A key feature of the non-conserved island adjacent to the fliC gene among the flag-3a loci is the universal presence of a gene coding for a transcriptional regulator, CadC1 (COG3710) (Additional file 1: Table S4). Given its position in the locus, where fliZ occurs in the flag-1 locus, it is plausible that this transcriptional regulator may serve a similar role in the flag-3a loci, but this will need to be validated experimentally. No gene with this purported function is present in the flag-3b loci and hence how the class 2 gene expression would be regulated in the latter loci remains unclear.

The flag-4 locus is predominant among insect endosymbionts and codes for a predicted peritrichous flagellum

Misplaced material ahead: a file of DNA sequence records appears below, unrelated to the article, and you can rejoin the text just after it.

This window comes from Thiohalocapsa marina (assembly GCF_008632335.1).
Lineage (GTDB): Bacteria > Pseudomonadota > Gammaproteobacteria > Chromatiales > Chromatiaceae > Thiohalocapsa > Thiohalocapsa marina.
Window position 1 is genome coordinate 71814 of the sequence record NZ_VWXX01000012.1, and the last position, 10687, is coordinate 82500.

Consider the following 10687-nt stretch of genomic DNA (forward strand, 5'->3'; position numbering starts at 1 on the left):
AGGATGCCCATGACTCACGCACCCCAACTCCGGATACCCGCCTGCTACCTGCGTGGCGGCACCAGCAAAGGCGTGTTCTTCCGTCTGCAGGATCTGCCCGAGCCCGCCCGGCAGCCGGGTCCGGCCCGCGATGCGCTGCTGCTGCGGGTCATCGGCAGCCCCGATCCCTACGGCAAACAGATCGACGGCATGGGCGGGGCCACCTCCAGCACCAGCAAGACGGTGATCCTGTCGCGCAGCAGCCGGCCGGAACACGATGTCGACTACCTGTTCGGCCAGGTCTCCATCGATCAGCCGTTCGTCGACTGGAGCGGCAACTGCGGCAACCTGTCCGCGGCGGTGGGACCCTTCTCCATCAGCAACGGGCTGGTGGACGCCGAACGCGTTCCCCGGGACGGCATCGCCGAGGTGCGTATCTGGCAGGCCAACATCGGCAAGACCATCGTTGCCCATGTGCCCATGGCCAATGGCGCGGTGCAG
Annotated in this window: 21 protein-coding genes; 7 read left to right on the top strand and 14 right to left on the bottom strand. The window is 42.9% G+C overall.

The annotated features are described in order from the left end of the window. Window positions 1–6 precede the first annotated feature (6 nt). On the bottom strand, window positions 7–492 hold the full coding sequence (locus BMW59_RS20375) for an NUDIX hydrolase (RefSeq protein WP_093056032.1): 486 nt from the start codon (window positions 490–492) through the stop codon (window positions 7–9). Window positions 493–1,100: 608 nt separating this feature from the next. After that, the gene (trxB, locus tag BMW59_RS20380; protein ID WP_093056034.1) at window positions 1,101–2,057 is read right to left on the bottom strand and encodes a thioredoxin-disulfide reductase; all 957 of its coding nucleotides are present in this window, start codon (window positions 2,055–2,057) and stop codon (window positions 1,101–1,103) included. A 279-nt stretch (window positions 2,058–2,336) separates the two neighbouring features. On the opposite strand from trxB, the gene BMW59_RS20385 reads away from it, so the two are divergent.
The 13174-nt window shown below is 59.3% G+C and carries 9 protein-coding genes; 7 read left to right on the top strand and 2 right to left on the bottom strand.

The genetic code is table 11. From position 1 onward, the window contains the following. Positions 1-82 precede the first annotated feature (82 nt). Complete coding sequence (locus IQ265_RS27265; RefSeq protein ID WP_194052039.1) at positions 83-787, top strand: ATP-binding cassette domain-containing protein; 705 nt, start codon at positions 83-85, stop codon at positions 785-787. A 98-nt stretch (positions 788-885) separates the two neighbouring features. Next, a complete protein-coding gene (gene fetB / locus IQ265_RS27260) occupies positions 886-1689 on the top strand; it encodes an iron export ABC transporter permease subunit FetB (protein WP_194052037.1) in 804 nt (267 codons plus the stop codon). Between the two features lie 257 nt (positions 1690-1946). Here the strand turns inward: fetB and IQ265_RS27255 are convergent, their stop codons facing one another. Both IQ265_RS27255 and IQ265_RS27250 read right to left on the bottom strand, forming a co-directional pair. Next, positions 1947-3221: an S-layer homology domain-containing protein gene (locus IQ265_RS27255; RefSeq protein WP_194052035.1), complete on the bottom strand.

The flag-4 loci cluster with the flag-1 and flag-3 loci in the flagellar SCO phylogeny and share 49.69 and 46.73% AAI values with the former and latter loci, respectively (Fig. 1; Additional file 1: Table S2). BlastP analysis of the flag-4 protein complement revealed the closest matches are proteins encoded on the flag-1 and flag-3 loci, suggesting that the flag-4 locus likewise codes for a peritrichous flagellar system. Of all the flag systems, the flag-4 loci show the greatest versatility, ranging in size between 31.6 and 45.1 kb and G + C content between 22.5 and 56.1% with an intra-clade AAI value of 57.79% (across 25 conserved SCOs) (Additional file 1: Tables S2 and S3). Furthermore, while the flag-4 loci share extensive synteny, the flag-4 loci show evidence of frequent deletions and gene disruption through transposon integration (Fig. 6). As such, the flag-4 locus of the tsetse fly endosymbiont Sodalis glossinidius ‘morsitans B4’ lacks the cheZYBR-cheAW and fliZ genes and incorporates a pseudogene of flhE, while that of S. pierantonius SOPE (Sitophilus oryzae endosymbiont) lacks the genes cheZYBR-cheAW, flhE, flgB, fliZST and incorporates pseudogene copies of flgC, fliQ, fliE, fliC and fliD. Similarly, while their genomes incorporate flag-1 loci, they are likewise heavily degraded (Fig. 6). The eroded flag-1 and flag-4 loci in these Sodalis strains are typical of the observed degenerative genome evolution as these bacteria adapted to a symbiotic lifestyle and indeed they have been described as non-motile [21, 22]. The gene complement of the flag-4 locus of Sodalis praecaptivus HS1 reflects that observed in S. glossinidius ‘morsitans B4’, and it also harbours a complete flag-1 locus (encodes 46/47 of the primary flagellar proteins, with the exception of FliZ). This latter strain, differs from the insect symbiont Sodalis spp. in that it was isolated from a human wound, can persist in free-living form and has been observed to be capable of swarming motility [23, 24], although whether the flag-1 or flag-4 locus encoded flagellar system is responsible for this capacity remains to be elucidated.